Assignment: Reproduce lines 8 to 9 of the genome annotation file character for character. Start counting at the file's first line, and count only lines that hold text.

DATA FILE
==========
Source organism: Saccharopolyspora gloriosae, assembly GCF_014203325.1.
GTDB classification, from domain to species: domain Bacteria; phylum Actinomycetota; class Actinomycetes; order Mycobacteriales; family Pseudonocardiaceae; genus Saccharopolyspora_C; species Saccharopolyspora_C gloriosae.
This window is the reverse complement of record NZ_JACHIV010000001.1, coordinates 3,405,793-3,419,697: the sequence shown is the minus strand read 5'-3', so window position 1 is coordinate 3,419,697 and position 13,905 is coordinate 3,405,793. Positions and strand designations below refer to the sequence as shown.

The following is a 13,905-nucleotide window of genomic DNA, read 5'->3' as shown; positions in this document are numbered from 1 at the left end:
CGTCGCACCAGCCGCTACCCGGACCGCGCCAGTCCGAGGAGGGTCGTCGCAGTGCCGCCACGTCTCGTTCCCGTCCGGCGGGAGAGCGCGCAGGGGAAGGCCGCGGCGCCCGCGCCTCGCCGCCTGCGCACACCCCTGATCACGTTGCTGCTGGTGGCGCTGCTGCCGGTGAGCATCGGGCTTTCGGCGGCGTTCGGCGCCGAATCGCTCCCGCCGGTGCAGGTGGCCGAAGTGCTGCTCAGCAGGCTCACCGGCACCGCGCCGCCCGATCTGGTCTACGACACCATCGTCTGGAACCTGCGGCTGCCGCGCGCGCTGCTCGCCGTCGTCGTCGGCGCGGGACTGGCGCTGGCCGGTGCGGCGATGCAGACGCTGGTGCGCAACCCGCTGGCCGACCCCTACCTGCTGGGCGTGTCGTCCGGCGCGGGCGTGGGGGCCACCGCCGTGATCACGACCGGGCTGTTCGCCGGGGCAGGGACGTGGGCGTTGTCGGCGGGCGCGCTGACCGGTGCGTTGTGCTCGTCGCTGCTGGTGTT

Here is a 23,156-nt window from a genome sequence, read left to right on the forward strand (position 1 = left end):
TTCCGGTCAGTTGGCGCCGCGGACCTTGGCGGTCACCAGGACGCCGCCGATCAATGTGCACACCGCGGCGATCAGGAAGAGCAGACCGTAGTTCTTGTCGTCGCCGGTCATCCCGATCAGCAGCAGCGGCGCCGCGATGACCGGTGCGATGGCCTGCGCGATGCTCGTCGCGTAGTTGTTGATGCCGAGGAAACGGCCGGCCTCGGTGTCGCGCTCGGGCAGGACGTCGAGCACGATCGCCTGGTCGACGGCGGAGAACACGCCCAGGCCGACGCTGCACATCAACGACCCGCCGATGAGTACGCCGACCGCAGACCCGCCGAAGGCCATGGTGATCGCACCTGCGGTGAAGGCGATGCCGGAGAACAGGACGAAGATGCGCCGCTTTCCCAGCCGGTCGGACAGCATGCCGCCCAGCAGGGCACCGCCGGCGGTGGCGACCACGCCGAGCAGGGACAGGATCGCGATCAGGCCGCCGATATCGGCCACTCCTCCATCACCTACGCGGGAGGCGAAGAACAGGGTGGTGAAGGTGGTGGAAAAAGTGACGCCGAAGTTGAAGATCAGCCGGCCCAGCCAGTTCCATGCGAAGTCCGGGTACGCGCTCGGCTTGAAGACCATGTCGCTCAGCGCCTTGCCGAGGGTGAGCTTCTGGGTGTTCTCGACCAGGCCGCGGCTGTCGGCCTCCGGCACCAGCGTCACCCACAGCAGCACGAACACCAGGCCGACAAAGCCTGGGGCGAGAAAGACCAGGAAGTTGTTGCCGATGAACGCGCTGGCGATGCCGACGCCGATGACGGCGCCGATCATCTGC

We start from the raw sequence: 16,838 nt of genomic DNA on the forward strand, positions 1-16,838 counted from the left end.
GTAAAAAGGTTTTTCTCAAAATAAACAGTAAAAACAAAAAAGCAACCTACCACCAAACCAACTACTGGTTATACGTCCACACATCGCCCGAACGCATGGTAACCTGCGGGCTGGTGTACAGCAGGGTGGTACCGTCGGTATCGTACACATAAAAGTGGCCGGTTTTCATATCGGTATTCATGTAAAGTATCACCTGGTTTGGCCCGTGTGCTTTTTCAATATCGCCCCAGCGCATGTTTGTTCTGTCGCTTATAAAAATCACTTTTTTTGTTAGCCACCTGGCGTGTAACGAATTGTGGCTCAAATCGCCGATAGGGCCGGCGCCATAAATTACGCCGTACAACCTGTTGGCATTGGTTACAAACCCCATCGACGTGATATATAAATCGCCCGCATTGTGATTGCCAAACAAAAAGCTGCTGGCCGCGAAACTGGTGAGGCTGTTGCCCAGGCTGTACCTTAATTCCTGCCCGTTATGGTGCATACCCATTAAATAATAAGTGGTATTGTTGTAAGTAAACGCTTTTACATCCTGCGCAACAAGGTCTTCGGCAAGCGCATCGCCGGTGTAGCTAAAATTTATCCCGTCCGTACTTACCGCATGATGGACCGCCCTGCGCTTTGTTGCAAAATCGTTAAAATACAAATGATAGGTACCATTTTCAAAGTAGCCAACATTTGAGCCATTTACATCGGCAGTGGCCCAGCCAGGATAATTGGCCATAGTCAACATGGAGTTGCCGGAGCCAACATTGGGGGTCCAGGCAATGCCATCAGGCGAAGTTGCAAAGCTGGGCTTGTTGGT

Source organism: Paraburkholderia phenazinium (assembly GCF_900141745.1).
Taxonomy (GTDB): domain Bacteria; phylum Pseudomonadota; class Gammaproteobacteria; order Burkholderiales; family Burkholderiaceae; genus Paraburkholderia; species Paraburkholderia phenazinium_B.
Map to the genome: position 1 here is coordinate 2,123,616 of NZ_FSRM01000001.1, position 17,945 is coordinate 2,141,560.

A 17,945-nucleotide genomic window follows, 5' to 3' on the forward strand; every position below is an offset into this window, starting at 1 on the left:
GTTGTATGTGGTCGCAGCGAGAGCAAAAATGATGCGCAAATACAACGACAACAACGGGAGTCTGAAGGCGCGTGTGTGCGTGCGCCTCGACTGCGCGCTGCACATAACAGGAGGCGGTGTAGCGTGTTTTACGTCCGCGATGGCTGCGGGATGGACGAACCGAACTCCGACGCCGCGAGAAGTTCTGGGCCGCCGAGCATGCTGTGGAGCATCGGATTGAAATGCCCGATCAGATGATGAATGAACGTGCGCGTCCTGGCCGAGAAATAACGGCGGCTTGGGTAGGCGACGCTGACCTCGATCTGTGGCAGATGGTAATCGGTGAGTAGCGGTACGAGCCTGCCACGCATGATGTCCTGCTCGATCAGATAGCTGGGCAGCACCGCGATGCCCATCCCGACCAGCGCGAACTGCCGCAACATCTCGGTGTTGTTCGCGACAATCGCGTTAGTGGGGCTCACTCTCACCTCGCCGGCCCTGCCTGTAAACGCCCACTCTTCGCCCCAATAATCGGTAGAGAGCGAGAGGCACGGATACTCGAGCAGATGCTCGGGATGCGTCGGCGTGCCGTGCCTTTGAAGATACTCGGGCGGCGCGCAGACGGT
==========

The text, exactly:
We start from the raw sequence: 16,838 nt of genomic DNA on the forward strand, positions 1-16,838 counted from the left end.
GTAAAAAGGTTTTTCTCAAAATAAACAGTAAAAACAAAAAAGCAACCTACCACCAAACCAACTACTGGTTATACGTCCACACATCGCCCGAACGCATGGTAACCTGCGGGCTGGTGTACAGCAGGGTGGTACCGTCGGTATCGTACACATAAAAGTGGCCGGTTTTCATATCGGTATTCATGTAAAGTATCACCTGGTTTGGCCCGTGTGCTTTTTCAATATCGCCCCAGCGCATGTTTGTTCTGTCGCTTATAAAAATCACTTTTTTTGTTAGCCACCTGGCGTGTAACGAATTGTGGCTCAAATCGCCGATAGGGCCGGCGCCATAAATTACGCCGTACAACCTGTTGGCATTGGTTACAAACCCCATCGACGTGATATATAAATCGCCCGCATTGTGATTGCCAAACAAAAAGCTGCTGGCCGCGAAACTGGTGAGGCTGTTGCCCAGGCTGTACCTTAATTCCTGCCCGTTATGGTGCATACCCATTAAATAATAAGTGGTATTGTTGTAAGTAAACGCTTTTACATCCTGCGCAACAAGGTCTTCGGCAAGCGCATCGCCGGTGTAGCTAAAATTTATCCCGTCCGTACTTACCGCATGATGGACCGCCCTGCGCTTTGTTGCAAAATCGTTAAAATACAAATGATAGGTACCATTTTCAAAGTAGCCAACATTTGAGCCATTTACATCGGCAGTGGCCCAGCCAGGATAATTGGCCATAGTCAACATGGAGTTGCCGGAGCCAACATTGGGGGTCCAGGCAATGCCATCAGGCGAAGTTGCAAAGCTGGGCTTGTTGGT